Political deal to form minority government including anti-immigration party could result in ban on face-covering veil.
|The French senate passed the law in September, before sending it to the constitutional court [AFP]|
France’s highest court has approved a law banning full-facial veils in public – with the exception of mosques – eliminating the last hurdle for the ban.
Those behind the law argue that it will protect women’s rights. Its critics, however, say that it stigmatises Muslim women and it is a breach of religious freedom.
The court found the law to be constitutional, bar in the case of places of worship.
“The ban on covering the face in public places cannot constrain the practice of religious freedom in places of worship that are open to the public,” the court said in its judgment, a nominal nod to religious freedoms.
The decision in favour of the law by the constitutional council came as a surprise to many. The court had warned that the ban – which includes the niqab and the burqa, but not the hijab – might be unconstitutional.
The path is now clear for the law to be implemented in early 2011, after a six month period of “mediation” and “education”.
“It’s regrettable that this problem has gone on for a year,” M’hammed Henniche, general secretary of the Union of Muslim Associations, told Al Jazeera.
“There are other more important priorities for France.”
What the law means
The ban prohibits anyone from covering their face in public, from government buildings to streets, markets and private business and entertainment venues.
The opposition Socialist party had supported a ban in government buildings only, but had chosen not to challenge the legislation proposed by the ruling UMP party.
In six months time, women wearing a facial veil will face arrest and a fine of $195 or “citizenship lessons”.
A man who forces a woman to wear a burqa or niqab will be fined $42,000 and serve up to a year in prison.
Secular values or racism?
While the law makes no mention of Islam, many see it as a part of a wider attack on their religious identity.
The government of Nicolas Sarkozy, the French president, has framed the ban as protecting women’s rights.
Its opponents say that far from protecting women, the law breaches French and European human rights standards.
As in the case of its deportations of Roma, France is testing the limits of European Commission standards. France is the first European nation to ban the veil, but many have similar legislation pending.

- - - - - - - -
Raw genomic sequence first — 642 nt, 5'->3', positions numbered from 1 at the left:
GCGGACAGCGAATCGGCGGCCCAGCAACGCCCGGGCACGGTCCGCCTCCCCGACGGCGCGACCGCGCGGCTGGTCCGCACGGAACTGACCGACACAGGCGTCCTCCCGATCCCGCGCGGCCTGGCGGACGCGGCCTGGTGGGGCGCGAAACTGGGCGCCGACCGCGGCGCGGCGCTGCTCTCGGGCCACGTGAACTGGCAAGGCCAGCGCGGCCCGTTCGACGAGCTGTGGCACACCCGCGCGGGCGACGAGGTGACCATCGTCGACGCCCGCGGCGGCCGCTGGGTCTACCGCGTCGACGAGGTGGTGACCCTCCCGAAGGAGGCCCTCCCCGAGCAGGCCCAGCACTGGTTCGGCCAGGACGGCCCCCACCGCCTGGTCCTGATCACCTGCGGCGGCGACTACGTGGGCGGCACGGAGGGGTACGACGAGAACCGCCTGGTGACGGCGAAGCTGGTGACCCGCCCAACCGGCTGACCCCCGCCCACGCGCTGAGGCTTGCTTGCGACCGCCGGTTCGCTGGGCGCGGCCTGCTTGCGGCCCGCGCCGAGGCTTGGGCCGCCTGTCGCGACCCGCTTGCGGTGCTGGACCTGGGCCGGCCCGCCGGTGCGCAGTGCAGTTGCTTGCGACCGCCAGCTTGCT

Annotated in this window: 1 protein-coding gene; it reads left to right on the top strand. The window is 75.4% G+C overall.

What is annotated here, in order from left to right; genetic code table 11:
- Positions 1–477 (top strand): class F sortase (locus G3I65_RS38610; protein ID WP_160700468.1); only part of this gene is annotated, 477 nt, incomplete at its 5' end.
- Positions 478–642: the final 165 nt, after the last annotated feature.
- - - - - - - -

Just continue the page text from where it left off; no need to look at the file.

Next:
The court’s decision came on the same day as news of an alleged official file listing “Non-Settled Ethnic Minorities” broke, fuelling further criticisms that French authorities have discriminated against the Roma.
“Yes symbols are important.. But I don’t see this positively. The same day we discover ethnic files held by the police. These really aren’t good news,” Jean Leonguy, a French reader, wrote in response to an article on Le Monde, a daily French newspaper.
Other Le Monde readers, such as Jean-Yves Chailleux, were more favourable to the ban:
“Being very attached to secular values, I can only celebrate this decision.”
With Thursday’s stamp of approval from the constitutional council, only the European Court of Human Rights could strike down the law.
Yet many legal experts have expressed scepticism over the legislation’s legality.
“In the current state of positive law, the general prohibition of the wearing of the burqa would be extremely fragile,” Denys de Bechillon, a jurist specialising in constitutional law, told the daily newspaper Liberation earlier this year.
He said it would raise more problems that it would solve, and “would signal a terrible paternalistic evolution”.
Following its approval by the French Senate, or upper house of parliament, members of Sarkozy’s own party had themselves immediately sent the law to the constitutional court in September, in a bid to pre-empt any potential legal challenges.
Henniche told Al Jazeera that several organisations are considering to challenge the law before the European Court of Human Rights.
The European court has dismissed previous challenges to bans on the veil in public schools.
The most humoristic challenge to the law so far has come from a video made by two young French women, published last week on the leftwing website Rue89.
Going by the pseudonym “NiqaBitch”, the pair filmed themselves visiting various government departments wearing an unusual combination of burqas and minishorts, revealing their legs while covering their heads.
The anonymous web activists wrote in an editorial that accompanied the video that they wanted to challenge the authorities by “turning away the classic representation that we have of the niqab”.
“Putting on a simple burqa would have been too easy. So we asked the question: how would the authorities react when faced with women wearing a burqa and minishorts?”